Microvascular permeability during experimental human endotoxemia
© BioMed Central Ltd. 2004
Published: 15 March 2004
In patients with septic shock, increased microvascular permeability and subsequent formation of edema is frequently encountered and a major determinant of end organ damage. As a model to examine the pathophysiology of sepsis, endotoxin administration to humans has facilitated the research on inflammation, coagulation and cardiovascular effects. The present study was undertaken to test whether endotoxin administration to human volunteers can be used as a model to study the sepsis-induced increase in microvascular permeability.
In healthy, nonsmoking volunteers, microvascular permeability was assessed before and 5 hours after the administration of endotoxin (2 ng/kg body weight, n = 8) or placebo (n = 8), by (1) transcapillary escape rate of I125-albumin (TER-alb); (2) venous occlusion strain-gauge plethymography to determine the filtration capacity (Kf); and (3) bioelectrical impedance analysis (BIA) to determine extracellular water (ECW) and total body water (TBW). Administration of endotoxin resulted in the expected increase of pro-inflammatory cytokines (TNF-α from < 0.015 to 856 ± 158 pg/ml, P = 0.002), accompanied by fever (maximum temperature 38.7 ± 0.3°C, P < 0.0001), flu-like symptoms and cardiovascular changes (heart rate from 63 ± 3 bpm at baseline to 91 ± 3 bpm at t = 5 hours, P < 0.0001; mean arterial pressure from 96 ± 3 mmHg to 79 ± 4 mmHg, P < 0.0001; and forearm blood flow from 3.7 ± 0.8 ml/min/dl to 6.8 ± 1.1 ml/min/dl forearm volume). All changes were significantly different from the control group. In the endotoxin-treated subjects all microvascular permeability parameters remained unchanged: TER-alb from 7.2 ± 0.6% to 7.7 ± 0.9% (P = NS); Kf from 5.0 ± 0.4 to 4.2 ± 0.4 (P = NS); and ECW/TBW measured by BIA from 0.42 ± 0.01 to 0.40 ± 0.01 (P = NS). Also, no significant changes appeared in the microvascular permeability parameters in the control group.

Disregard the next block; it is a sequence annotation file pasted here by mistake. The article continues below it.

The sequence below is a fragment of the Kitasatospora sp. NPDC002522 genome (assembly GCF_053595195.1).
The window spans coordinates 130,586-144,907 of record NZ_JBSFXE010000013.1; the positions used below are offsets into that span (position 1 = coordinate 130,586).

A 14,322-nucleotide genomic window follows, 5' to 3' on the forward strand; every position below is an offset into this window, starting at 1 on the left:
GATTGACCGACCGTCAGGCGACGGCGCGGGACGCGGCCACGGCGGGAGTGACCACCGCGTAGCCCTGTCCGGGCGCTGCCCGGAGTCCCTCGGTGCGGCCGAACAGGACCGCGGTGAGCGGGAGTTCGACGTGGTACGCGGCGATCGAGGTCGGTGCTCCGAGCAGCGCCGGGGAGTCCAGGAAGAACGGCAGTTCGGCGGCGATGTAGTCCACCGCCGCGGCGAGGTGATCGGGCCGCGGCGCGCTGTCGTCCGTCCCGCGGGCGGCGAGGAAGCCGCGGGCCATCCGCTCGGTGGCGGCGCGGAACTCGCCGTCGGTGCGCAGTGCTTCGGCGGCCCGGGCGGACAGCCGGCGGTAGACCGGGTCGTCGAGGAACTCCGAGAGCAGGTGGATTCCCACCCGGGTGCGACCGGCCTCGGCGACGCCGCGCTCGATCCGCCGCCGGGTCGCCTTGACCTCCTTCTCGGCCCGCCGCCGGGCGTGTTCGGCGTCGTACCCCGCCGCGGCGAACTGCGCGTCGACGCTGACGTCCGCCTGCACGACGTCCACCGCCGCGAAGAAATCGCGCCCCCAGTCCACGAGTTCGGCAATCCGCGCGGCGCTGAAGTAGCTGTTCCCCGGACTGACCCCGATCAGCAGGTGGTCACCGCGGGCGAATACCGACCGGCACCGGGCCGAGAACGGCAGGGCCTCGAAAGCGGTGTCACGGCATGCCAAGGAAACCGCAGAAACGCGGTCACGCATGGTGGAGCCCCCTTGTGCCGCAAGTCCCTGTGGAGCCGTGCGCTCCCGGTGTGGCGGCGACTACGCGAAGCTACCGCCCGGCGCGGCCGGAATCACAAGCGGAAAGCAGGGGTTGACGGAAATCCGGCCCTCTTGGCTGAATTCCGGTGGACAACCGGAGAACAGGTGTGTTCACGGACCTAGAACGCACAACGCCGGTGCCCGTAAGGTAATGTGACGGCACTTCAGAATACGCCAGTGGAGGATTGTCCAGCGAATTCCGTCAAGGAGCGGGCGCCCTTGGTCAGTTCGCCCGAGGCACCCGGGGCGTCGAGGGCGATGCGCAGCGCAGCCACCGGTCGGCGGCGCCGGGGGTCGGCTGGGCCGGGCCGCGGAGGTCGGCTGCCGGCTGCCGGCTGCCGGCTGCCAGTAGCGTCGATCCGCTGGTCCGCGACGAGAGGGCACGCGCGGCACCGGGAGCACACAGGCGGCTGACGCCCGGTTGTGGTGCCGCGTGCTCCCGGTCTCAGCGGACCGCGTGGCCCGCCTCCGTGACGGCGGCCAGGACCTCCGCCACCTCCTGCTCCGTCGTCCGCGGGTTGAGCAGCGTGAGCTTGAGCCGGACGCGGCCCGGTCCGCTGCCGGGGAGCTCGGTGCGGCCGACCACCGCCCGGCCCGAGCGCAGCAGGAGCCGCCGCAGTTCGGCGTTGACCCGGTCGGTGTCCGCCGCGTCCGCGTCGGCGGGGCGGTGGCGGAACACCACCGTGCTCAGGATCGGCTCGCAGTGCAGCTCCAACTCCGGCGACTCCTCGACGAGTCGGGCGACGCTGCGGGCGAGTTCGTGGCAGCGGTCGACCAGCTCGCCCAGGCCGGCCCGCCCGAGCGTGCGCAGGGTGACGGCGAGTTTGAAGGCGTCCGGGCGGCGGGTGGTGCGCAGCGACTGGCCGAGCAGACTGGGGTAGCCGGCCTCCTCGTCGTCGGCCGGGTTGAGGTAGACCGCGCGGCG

Although endotoxin is frequently used as a model to study sepsis-associated effects, an endotoxin-induced increase in microvascular permeability in vivo could not be detected by three different methods. Endotoxin administration to human volunteers is not suitable as a model to study changes in microvascular permeability.